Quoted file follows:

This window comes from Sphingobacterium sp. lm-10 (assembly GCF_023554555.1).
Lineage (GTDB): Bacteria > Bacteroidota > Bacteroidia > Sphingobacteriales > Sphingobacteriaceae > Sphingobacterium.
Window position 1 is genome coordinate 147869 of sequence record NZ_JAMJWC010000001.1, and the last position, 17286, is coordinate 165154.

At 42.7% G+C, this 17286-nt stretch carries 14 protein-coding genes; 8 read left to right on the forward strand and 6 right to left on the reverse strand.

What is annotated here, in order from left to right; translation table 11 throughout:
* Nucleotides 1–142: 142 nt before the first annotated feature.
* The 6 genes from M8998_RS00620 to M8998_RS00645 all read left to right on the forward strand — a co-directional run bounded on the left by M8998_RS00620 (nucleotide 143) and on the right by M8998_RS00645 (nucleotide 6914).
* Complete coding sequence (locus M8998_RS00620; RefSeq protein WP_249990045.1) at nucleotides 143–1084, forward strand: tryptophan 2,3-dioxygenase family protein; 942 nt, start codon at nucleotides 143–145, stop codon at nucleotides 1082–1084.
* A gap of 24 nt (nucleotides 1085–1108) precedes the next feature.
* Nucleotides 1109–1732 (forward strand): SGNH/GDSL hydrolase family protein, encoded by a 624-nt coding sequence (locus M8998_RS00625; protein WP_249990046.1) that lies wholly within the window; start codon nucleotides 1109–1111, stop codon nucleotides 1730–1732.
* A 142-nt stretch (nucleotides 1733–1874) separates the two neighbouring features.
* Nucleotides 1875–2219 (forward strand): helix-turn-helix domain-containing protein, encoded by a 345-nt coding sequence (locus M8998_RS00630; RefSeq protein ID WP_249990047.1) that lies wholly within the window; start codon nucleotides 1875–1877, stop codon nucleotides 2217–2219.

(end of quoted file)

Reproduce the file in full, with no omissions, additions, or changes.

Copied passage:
This window comes from Sphingobacterium sp. lm-10 (assembly GCF_023554555.1).
Lineage (GTDB): Bacteria > Bacteroidota > Bacteroidia > Sphingobacteriales > Sphingobacteriaceae > Sphingobacterium.
Window position 1 is genome coordinate 147869 of sequence record NZ_JAMJWC010000001.1, and the last position, 17286, is coordinate 165154.

At 42.7% G+C, this 17286-nt stretch carries 14 protein-coding genes; 8 read left to right on the forward strand and 6 right to left on the reverse strand.

What is annotated here, in order from left to right; translation table 11 throughout:
* Nucleotides 1–142: 142 nt before the first annotated feature.
* The 6 genes from M8998_RS00620 to M8998_RS00645 all read left to right on the forward strand — a co-directional run bounded on the left by M8998_RS00620 (nucleotide 143) and on the right by M8998_RS00645 (nucleotide 6914).
* Complete coding sequence (locus M8998_RS00620; RefSeq protein WP_249990045.1) at nucleotides 143–1084, forward strand: tryptophan 2,3-dioxygenase family protein; 942 nt, start codon at nucleotides 143–145, stop codon at nucleotides 1082–1084.
* A gap of 24 nt (nucleotides 1085–1108) precedes the next feature.
* Nucleotides 1109–1732 (forward strand): SGNH/GDSL hydrolase family protein, encoded by a 624-nt coding sequence (locus M8998_RS00625; protein WP_249990046.1) that lies wholly within the window; start codon nucleotides 1109–1111, stop codon nucleotides 1730–1732.
* A 142-nt stretch (nucleotides 1733–1874) separates the two neighbouring features.
* Nucleotides 1875–2219 (forward strand): helix-turn-helix domain-containing protein, encoded by a 345-nt coding sequence (locus M8998_RS00630; RefSeq protein ID WP_249990047.1) that lies wholly within the window; start codon nucleotides 1875–1877, stop codon nucleotides 2217–2219.